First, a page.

HeatSens is a ‘smart’ digital tool developed by ClimaSens, a Melbourne startup, to collect data, monitor change and determine potential heat hazards to provide support in real time. HeatSens has a variety of features to help us understand heat risk on a local level across the municipality.

The key features include:

  • combining different data including environmental, social, historical and real time data
  • analysing the different data to determine heat risk at different locations
  • visualising data on a map for easy understanding of how heat risk varies in different areas
  • alerting us to upcoming heat events to activate localised proactive measures
  • measuring change over time, to drive heat mitigation strategies.

HeatSens will enable us to have a better understanding of what’s happening in the city, including where our most vulnerable locations are. Accessing data like this will help us better prepare for heat events and know how to best support the community.

For instance, when known in advance, we can extend the hours of our libraries and recreation centres in areas with higher heat risks. We can also share information and resources earlier to communities who are most likely to be impacted.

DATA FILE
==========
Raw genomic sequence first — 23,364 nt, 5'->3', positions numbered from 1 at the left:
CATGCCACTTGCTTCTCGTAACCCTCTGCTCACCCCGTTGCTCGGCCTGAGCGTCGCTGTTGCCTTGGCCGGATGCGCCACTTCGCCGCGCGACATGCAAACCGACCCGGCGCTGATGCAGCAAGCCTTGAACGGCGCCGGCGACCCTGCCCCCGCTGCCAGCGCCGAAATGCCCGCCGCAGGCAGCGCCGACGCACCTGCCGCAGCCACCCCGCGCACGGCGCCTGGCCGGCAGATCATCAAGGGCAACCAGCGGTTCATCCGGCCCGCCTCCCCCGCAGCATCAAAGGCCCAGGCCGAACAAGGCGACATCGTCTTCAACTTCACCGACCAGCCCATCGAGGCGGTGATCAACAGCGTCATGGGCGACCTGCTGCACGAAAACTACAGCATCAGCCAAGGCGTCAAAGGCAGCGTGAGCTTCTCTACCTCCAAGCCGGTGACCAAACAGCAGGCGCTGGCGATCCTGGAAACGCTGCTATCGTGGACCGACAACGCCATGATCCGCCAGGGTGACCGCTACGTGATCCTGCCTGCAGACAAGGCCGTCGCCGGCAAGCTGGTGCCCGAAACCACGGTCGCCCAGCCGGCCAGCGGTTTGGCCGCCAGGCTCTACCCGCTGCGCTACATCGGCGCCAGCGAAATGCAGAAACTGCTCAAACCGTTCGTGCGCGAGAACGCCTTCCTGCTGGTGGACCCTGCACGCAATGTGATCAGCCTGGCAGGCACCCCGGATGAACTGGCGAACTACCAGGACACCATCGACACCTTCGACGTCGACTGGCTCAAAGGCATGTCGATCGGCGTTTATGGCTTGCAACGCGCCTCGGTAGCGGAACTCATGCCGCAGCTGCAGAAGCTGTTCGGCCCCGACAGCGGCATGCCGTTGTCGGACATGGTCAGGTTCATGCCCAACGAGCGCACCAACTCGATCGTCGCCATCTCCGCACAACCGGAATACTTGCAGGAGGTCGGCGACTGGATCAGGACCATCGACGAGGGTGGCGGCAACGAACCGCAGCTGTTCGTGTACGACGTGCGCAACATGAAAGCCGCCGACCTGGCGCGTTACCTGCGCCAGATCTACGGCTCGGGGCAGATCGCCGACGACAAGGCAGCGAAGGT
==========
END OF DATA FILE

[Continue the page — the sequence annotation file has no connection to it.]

We will explore a variety of ways we can use the data to enable community resilience this summer.

We are trying to understand the impact of using a tool like this and whether it can enable us to provide better support to the community, now and in the future. We’ll be collecting data on how we use it to measure its usefulness.

We’re using HeatSens to support decision making this summer. Many teams take actions that prepare and respond to heat risk to support the community. These teams will access HeatSens data this summer. It will support how we work with the community through having more localised and detailed information.

We hope this will enable us to:

  • have more time to prepare for upcoming heat events
  • make decisions faster
  • support decisions with data
  • prioritise getting support to areas of the community who need it most
  • and be more resilient to heat this summer.

We are collecting data to help understand the impact of using this tool and determine its use long-term. We will share insights on how this tool has been used at the end of the summer trial period.